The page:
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Kiwi Searancke (born c. 1952 in New Zealand) is a former Head Coach of Glasgow Rugby, now known as the Glasgow Warriors. He took over the club from Richie Dixon on 27 June 2002 when Dixon was appointed the SRU's Head of Coach Development.[1]

Kiwi Searancke
Birth nameKiwi Searancke
Place of birthNew Zealand
Rugby union career
Position(s) Prop
Amateur team(s)
Years Team Apps (Points)
-
  • Te Awamutu OB
  • Hamilton Marist
  • Eastern Suburbs
()
Provincial / State sides
Years Team Apps (Points)
1976-83 Waikato 73 (4)
Teams coached
Years Team
1999-2001
2002-03
2004-05
Waikato
Glasgow Warriors
Poverty Bay

Rugby union careerEdit

Amateur careerEdit

Searancke played for Te Awamutu OB, Hamilton Marist and Eastern Suburbs.[2]

Provincial careerEdit

Searancke was a prop for Waikato.[3]

Coaching careerEdit

Waikato and New ZealandEdit

He was a coach of Waikato Rugby and was also involved in developing New Zealand's young rugby talent as a national under-21 selector and a coach of the New Zealand Nike Youth Team.

Glasgow WarriorsEdit

The SRU's Director of Rugby Jim Telfer stated that he was keen for the Glasgow players to experience different styles of coaching in bringing in Searancke. He appointed Steve Anderson, previously the Australian National rugby league assistant coach, as Searancke's assistant. Also kept on as assistant was Gordon Macpherson.

Telfer and Dixon were embarrassed by the fitness of the Glasgow players returning from their holidays to start their pre-season training. A good few of the players were out of condition and two Scotland international forwards laboured on a 3 km run in Dalziel Country Park. The professional players had previously been given a fitness programme to follow in the close season in an effort to match Super12 physical standards.

Searancke was to bring in a toughness to managing the squad who he felt were under-performing. Not surprisingly though his uncompromising attitude ruffled many of the Glasgow players and soon there was a split in the dressing room between players and management.[4]

Searancke's time in charge of the Glasgow side is named as ninth in the top 10 coaching disasters in the book Rugby Top 10 of Everything. It remarks: "He was critical of his players too often. Almost weekly Searancke would publicly remark about their poor basic skills and questionable attitudes". Yet Searancke often blamed himself rather than the players; lamenting on a poor decision by Gordon Bulloch which cost Glasgow the game against Ulster he said "It boiled down to the fact that we had not discussed the scoring permutations and the tie-break situation. It is something the coaches should have sorted out with the players earlier in the week. It didn't happen - so that was a mistake of mine." [5]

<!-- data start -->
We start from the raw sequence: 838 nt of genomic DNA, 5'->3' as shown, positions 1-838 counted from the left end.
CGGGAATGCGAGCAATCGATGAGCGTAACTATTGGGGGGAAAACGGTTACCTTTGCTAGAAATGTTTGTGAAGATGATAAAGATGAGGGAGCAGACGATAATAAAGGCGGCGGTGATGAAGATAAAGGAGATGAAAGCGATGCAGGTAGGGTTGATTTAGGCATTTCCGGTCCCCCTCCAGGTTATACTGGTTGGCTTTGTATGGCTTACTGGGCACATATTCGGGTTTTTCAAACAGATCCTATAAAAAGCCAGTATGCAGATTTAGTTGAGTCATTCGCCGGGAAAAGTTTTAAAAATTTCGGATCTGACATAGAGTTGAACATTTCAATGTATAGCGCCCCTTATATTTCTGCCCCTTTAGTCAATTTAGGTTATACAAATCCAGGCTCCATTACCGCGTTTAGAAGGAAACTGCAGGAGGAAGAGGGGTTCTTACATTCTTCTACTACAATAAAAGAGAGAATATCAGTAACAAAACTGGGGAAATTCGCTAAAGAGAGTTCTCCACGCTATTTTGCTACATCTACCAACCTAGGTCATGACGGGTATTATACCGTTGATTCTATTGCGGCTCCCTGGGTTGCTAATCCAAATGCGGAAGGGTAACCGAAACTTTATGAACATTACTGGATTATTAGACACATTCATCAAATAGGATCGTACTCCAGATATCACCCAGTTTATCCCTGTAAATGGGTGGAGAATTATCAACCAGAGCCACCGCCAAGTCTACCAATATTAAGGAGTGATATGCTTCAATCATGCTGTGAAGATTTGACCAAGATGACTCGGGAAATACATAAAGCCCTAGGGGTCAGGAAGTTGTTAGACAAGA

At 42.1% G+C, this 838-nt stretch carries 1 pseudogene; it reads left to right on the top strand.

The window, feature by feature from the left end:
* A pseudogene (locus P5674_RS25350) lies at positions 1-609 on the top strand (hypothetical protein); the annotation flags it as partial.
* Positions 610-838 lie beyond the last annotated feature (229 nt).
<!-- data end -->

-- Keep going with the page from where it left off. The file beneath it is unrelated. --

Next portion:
His fiery nature wasn't helped weeks later when Glasgow were thumped in the Heineken Cup 45-3 by Sale. This led to a public shouting match in the team room at Glasgow's Manchester hotel between Searancke and Glasgow's marketing manager Graham Clarke when Clarke picked the wrong time to ask Searancke to sign a shirt. "If you don't leave here, I'll punch you in the face" was the response. Searancke was to receive an official warning by the club for his behaviour.[4]

Telfer met Glasgow's senior players to assess the mood before reaching the decision with Glasgow that Searancke and Macpherson had to go. Anderson was moved to the SRU to help with Elite Development. At the time Telfer noted that Searancke's appointment at Glasgow was a mistake.[6] However in his autobiography 'Looking back... for once' he states that he regretted the sacking as Searancke identified limitations in terms of the players' standards and their ability to push themselves to the levels required to be consistently competitive. This was backed by outgoing Glasgow player Jason White who stated that a lot of the problems were with the players.[7]

Back to New ZealandEdit

Searancke left Glasgow Warriors on 1 April 2003 and shortly afterwards got a job back in New Zealand coaching Poverty Bay rugby club. During that tenure as head coach he took Poverty Bay from the mid ranks of the division to win that division within a season

Searancke became a coach of the Black Ferns.[8][9]

ReferencesEdit

  1. ^ "Glasgow Appoint Two New Coaches". Glasgow Warriors. Retrieved 22 July 2015.
  2. ^ http://www.rugbyhistory.co.nz/player/i-kiwi-searancke
  3. ^ http://www.theroar.com.au/2017/03/10/sending-player-off-always-ruins-game-rugby/
  4. ^ a b "Road to nowhere beckons Glasgow Kiwi Searancke". The Scotsman. Retrieved 22 July 2015.
  5. ^ "Rugby Union: KIWI TAKES BULL BY HORNS; Searancke: Don't blame Gord. - Free Online Library". Thefreelibrary.com. Retrieved 22 July 2015.
  6. ^ "'Mistake' made over Searancke". Telegraph.co.uk. 26 April 2003. Retrieved 22 July 2015.
  7. ^ Richard Bright (26 April 2003). "'Mistake' made over Searancke". Telegraph.co.uk.
  8. ^ https://www.odt.co.nz/sport/rugby/rugby-importance-maori-culture-stressed
  9. ^ http://www.nzherald.co.nz/hawkes-bay-today/sport/news/article.cfm?c_id=1503460&objectid=10931593

External linksEdit